Receiving the Nobel Peace Prize in December 2001, United Nations Secretary-General Kofi Annan spoke to a world still reeling from the terrorist attacks of September 11. "Ladies and Gentlemen," proclaimed Annan, "we have entered the third millennium through a gate of fire. If today, after the horror of 11 September, we see better, and we see further - we will realize that humanity is indivisible. New threats make no distinction between races, nations, or regions." Yet within only a few years the world was more divided than ever - polarized by the American invasion of Iraq, the Arab-Israeli conflict, the escalating civil wars in Africa, and the rising influence of China.
Interventions: A Life in War and Peace is the story of Annans remarkable time at the center of the world stage. After forty years of service at the United Nations, Annan shares here his unique experiences during the terrorist attacks of September 11; the American invasions of Iraq and Afghanistan; the war between Israel, Hizbollah, and Lebanon; the brutal conflicts of Somalia, Rwanda, and Bosnia; and the geopolitical transformations following the end of the Cold War. With eloquence and unprecedented candor, Interventions finally reveals Annans unique role and unparalleled perspective on decades of global politics.
The first sub-Saharan African to hold the position of Secretary-General, Annan has led an extraordinary life in his own right. His idealism and personal politics were forged in the Ghanaian independence movement of his adolescence, when all of Africa seemed to be rising as one to demand self-determination. Schooled in Africa, Europe, and the United States, Annan ultimately joined the United Nations in Geneva at the lowest professional level in the still young organization. Annan rose rapidly through the ranks and was by the end of the Cold War prominently placed in the dramatically changing department of peacekeeping operations. His stories of Presidents Clinton and Bush, dictators like Saddam Hussein and Robert Mugabe, and public figures of all stripes contrast powerfully with Annans descriptions of the courage and decency of ordinary people everywhere struggling for a new and better world.
Showing the successes of the United Nations, Annan also reveals the organizations missed opportunities and ongoing challenges - inaction in the Rwanda genocide, continuing violence between Israelis and Palestinians, and the endurance of endemic poverty. Yet Annans great strength in this book is his ability to embed these tragedies within the context of global politics, demonstrating how, time and again, the nations of the world have retreated from the UNs founding purpose. From the pinnacle of global politics, Annan made it his purpose to put the individual at the center of every mission for peace and prosperity.
A personal biography of global statecraft, Annans Interventions is as much a memoir as a guide to world order - past, present, and future.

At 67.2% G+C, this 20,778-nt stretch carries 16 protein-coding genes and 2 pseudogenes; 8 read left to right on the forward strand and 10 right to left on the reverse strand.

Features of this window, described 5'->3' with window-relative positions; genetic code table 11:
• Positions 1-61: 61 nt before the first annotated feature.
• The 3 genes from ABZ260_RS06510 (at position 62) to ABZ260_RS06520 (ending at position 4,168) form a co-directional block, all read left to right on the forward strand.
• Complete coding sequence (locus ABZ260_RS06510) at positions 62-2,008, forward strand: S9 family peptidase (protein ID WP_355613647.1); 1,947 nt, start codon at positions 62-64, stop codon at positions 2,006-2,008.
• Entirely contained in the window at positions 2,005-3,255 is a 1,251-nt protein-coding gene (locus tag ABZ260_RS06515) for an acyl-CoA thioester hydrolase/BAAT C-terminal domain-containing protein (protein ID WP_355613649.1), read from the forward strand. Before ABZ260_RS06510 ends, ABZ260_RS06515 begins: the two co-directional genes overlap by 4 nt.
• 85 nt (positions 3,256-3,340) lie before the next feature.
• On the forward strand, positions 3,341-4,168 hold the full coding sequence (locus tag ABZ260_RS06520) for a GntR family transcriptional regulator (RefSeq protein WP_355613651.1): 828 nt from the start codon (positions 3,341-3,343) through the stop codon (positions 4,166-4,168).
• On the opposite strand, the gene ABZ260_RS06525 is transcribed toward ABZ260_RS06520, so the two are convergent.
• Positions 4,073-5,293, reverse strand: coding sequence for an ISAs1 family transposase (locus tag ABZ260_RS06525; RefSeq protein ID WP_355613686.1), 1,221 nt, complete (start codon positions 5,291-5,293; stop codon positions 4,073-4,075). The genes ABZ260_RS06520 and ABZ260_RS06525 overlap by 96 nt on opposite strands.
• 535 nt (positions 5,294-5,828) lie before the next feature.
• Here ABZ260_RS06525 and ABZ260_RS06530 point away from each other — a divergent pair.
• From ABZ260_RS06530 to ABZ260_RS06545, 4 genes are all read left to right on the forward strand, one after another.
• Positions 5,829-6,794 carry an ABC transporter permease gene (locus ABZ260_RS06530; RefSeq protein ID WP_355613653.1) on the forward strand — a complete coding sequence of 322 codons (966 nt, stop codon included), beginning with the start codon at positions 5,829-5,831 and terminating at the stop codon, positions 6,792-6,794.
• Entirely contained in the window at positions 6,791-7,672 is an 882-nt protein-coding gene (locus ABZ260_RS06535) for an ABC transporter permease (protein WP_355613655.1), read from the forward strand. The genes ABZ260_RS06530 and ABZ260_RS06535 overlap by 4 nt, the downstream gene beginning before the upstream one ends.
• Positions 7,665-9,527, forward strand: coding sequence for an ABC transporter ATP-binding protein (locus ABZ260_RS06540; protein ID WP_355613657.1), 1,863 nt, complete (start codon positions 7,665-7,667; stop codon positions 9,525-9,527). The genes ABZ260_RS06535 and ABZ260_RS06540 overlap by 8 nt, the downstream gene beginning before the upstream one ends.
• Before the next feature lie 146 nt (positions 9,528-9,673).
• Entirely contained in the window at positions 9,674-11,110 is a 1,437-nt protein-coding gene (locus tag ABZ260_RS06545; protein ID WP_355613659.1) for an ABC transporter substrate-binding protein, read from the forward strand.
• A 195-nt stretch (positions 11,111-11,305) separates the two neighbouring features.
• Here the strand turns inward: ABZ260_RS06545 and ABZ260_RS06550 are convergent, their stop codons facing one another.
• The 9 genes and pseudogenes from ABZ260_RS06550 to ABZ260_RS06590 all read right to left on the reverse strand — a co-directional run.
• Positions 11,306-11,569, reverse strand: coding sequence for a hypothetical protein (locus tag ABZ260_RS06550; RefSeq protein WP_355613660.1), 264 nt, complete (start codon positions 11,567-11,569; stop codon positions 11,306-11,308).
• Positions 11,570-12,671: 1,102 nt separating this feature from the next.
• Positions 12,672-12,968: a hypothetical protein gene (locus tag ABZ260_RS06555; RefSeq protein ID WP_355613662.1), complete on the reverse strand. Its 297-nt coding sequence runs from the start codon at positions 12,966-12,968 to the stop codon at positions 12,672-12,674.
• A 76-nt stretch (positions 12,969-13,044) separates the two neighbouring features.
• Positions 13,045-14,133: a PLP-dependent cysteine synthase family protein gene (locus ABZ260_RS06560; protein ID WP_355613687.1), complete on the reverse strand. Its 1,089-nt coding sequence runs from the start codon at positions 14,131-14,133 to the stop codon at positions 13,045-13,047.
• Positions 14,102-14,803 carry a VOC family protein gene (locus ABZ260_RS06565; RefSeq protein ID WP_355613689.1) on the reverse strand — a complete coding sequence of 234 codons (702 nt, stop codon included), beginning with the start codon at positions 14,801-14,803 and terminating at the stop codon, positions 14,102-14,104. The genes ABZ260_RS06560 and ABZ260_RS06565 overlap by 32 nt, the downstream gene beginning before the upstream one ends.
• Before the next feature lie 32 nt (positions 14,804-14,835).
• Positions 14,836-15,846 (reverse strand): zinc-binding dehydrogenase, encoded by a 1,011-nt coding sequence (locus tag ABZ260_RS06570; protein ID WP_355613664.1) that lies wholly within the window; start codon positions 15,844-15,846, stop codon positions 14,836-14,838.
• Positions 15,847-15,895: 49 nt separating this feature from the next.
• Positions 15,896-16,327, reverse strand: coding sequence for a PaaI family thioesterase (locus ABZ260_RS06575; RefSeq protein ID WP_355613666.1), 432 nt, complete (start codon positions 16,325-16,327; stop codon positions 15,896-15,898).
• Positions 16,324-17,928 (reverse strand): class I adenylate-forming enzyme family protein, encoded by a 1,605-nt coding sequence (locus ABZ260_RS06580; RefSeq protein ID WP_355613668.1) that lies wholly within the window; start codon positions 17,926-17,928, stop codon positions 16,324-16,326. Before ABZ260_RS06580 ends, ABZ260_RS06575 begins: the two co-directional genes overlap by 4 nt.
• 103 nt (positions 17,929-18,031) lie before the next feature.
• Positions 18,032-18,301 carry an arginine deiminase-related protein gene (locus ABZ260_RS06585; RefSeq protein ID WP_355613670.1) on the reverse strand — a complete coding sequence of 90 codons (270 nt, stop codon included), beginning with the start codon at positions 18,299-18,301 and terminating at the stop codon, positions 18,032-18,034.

"Avoiding the nebulous rhetoric of many political memoirs, Annan instead provides a peacemakers invaluable perspective on those crises as well as insight into the daunting challenges facing international diplomats in todays strife-ridden world." - Booklist
"An insider's personal account based on lessons drawn from long experience. Aspects of this book complement Jacques Chirac's autobiography, My Life in Politics (2012)." - Kirkus
"In this thought-provoking new memoir, Kofi Annan describes the peaceful and more equitable world that is within our grasp, and offers his candid perspective on the challenges we must overcome to get there. Interventions is a powerful reminder that the United Nations still mattersand must continue to matter if we want our new century to be more free, peaceful and prosperous than the last." - President William J. Clinton
"Kofi Annan has been a powerful voice for the poor and a tireless advocate for peace. As a catalyst for international security and human rights, Annan reminds us that we, as a global community, are more alike than different. His lifes work demonstrates what is possible when we focus on the universal values of equality, tolerance and human dignity." - Bill Gates
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Kofi Annan was the seventh secretary-general of the United Nations - serving two terms from January 1, 1997 to December 31, 2006 - and was the first to emerge from the ranks of United Nations staff. Annan has served the United Nations in various capacities since 1962, including working as the under-secretary-general for peacekeeping operations and the special representative of the secretary-general to the former Yugoslavia. Born in Ghana in 1938, Annan is the first sub-Saharan African to hold the post of secretary-general. In 2001, Kofi Annan and the United Nations were jointly awarded the Nobel Peace Prize with the citation praising Annans leadership for bringing new life to the organization.
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